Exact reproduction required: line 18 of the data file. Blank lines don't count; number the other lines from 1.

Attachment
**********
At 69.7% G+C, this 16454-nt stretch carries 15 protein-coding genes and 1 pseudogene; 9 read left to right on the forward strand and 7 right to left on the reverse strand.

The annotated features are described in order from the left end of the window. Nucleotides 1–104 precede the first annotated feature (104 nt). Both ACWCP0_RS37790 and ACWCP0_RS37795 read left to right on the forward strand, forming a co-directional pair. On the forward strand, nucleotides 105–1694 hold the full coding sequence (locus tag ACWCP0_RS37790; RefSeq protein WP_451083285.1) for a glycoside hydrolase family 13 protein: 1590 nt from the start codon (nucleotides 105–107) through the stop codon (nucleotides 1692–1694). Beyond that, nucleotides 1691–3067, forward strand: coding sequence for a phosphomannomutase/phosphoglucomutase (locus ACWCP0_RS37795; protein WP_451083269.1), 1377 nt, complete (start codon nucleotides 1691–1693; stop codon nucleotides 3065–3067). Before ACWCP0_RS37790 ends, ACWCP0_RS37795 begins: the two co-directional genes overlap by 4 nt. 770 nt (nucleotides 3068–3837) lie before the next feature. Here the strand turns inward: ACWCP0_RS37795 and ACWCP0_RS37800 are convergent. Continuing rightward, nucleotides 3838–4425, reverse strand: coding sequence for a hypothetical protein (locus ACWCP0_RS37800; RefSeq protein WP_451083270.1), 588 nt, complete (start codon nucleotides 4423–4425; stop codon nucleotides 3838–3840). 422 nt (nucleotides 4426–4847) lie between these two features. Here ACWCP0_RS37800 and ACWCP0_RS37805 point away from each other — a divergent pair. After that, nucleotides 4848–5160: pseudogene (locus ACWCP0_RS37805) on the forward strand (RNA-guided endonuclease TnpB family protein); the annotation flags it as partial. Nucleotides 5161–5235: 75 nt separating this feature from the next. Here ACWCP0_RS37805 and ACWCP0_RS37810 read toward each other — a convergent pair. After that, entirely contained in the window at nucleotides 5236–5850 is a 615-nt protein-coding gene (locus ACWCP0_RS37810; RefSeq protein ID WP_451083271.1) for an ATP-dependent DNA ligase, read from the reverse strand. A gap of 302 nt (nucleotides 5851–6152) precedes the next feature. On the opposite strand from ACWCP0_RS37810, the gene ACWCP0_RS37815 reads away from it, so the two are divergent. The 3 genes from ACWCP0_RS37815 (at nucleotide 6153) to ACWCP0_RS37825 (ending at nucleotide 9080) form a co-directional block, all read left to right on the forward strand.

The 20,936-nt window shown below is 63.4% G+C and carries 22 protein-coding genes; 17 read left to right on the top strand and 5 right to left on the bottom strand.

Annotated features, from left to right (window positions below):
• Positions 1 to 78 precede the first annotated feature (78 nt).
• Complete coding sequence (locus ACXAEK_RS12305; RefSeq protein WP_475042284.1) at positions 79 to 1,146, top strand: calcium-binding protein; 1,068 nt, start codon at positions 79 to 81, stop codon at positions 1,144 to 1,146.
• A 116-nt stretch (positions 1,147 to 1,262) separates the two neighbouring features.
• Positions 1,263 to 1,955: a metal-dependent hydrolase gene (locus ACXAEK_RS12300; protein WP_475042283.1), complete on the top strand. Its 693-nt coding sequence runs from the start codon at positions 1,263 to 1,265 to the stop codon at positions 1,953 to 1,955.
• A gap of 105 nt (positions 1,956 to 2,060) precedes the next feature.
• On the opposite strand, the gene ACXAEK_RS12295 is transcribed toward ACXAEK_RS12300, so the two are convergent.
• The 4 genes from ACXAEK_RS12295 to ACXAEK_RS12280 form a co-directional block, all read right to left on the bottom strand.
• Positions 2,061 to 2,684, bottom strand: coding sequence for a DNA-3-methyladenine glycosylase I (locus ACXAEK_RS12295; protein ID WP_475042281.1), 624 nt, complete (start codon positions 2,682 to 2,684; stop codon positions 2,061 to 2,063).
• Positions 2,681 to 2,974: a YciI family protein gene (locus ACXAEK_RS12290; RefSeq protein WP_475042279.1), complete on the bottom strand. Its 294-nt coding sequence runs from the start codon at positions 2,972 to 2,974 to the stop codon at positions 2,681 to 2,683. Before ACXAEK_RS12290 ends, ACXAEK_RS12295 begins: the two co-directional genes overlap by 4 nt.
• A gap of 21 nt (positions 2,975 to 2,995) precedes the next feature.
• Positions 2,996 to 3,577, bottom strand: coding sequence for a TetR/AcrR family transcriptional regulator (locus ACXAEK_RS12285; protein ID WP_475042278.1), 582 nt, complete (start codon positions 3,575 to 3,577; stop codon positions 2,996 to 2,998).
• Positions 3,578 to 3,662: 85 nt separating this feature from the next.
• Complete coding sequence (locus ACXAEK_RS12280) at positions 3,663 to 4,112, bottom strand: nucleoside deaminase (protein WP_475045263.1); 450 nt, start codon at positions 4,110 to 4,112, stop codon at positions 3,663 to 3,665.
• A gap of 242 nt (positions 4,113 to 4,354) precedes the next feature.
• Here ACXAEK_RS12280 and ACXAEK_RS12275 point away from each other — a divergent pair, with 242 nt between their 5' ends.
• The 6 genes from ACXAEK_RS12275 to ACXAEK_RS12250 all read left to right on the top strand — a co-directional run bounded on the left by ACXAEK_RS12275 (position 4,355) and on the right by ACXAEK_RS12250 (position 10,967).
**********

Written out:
• A gap of 242 nt (positions 4,113 to 4,354) precedes the next feature.